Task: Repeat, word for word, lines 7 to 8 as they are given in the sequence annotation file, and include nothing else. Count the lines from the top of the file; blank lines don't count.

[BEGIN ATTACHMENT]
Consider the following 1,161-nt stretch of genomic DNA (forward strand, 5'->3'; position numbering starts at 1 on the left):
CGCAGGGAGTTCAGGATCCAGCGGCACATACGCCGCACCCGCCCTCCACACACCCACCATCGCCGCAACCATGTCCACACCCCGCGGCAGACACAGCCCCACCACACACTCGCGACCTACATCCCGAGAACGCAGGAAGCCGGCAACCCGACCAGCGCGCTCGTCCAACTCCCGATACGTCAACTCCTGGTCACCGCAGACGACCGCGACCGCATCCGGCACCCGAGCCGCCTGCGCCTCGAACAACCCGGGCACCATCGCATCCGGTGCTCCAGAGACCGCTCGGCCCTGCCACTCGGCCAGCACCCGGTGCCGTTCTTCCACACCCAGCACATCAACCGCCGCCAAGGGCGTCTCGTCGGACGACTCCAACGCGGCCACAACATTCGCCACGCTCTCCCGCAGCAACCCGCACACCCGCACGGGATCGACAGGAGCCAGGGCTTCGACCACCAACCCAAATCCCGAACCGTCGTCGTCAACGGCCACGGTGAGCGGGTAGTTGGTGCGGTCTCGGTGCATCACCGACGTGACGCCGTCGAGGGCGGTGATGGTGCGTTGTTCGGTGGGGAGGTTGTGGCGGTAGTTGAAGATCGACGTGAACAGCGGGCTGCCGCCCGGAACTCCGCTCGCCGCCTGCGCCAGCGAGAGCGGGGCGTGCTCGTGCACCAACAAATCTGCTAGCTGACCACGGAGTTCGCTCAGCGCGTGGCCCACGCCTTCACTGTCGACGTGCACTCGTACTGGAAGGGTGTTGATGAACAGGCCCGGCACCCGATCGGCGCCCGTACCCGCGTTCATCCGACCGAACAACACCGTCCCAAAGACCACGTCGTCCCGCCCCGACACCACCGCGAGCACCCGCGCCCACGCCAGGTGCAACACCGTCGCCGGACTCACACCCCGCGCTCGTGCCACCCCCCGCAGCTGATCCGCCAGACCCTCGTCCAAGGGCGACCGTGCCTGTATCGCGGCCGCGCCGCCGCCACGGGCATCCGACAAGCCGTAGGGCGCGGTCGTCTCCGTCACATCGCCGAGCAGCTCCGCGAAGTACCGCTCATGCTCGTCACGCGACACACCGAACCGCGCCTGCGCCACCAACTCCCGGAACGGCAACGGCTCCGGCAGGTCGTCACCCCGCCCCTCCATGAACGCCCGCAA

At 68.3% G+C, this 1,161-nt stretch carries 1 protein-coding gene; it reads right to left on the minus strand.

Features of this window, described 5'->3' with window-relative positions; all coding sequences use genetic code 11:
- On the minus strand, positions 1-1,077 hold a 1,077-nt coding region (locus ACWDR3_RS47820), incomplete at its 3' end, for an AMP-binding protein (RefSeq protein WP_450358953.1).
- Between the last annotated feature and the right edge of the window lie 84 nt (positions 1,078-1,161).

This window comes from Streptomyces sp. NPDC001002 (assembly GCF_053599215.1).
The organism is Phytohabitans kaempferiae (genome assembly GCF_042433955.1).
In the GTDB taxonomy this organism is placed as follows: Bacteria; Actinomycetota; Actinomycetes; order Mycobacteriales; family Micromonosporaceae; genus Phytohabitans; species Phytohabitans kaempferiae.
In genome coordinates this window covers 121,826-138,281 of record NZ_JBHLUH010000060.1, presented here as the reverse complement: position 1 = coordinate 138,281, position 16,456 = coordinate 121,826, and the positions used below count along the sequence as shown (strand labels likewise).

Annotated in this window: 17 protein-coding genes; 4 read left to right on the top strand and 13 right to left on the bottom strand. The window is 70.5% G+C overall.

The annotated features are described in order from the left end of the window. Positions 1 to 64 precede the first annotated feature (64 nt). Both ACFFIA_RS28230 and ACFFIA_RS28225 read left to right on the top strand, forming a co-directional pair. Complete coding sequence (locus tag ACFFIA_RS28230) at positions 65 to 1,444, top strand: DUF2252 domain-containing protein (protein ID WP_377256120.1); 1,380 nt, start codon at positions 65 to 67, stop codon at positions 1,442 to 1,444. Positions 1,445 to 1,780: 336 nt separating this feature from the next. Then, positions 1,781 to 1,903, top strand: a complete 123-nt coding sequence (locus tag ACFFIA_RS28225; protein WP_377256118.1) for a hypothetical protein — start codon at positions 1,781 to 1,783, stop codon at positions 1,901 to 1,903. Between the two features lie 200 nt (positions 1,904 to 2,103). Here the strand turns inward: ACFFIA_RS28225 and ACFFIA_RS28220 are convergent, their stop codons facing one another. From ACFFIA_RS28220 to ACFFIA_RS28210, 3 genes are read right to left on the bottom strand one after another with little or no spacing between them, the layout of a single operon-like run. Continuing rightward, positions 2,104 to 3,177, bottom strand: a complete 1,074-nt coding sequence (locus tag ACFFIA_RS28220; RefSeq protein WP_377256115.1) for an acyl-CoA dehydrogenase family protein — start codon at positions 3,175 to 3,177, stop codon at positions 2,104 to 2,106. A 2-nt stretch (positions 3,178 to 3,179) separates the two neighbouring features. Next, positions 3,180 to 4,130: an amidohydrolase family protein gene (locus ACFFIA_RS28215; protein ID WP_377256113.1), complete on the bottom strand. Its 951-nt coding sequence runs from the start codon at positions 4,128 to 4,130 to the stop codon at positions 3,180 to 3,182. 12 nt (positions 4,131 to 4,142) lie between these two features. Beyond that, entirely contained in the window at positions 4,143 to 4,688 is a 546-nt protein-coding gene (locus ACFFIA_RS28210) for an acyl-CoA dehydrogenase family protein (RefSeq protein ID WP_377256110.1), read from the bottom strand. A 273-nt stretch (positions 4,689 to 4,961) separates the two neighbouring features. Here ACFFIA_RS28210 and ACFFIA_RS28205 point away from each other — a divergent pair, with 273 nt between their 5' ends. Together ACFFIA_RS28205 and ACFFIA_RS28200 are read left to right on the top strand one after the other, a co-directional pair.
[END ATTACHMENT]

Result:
This window comes from Streptomyces sp. NPDC001002 (assembly GCF_053599215.1).
The organism is Phytohabitans kaempferiae (genome assembly GCF_042433955.1).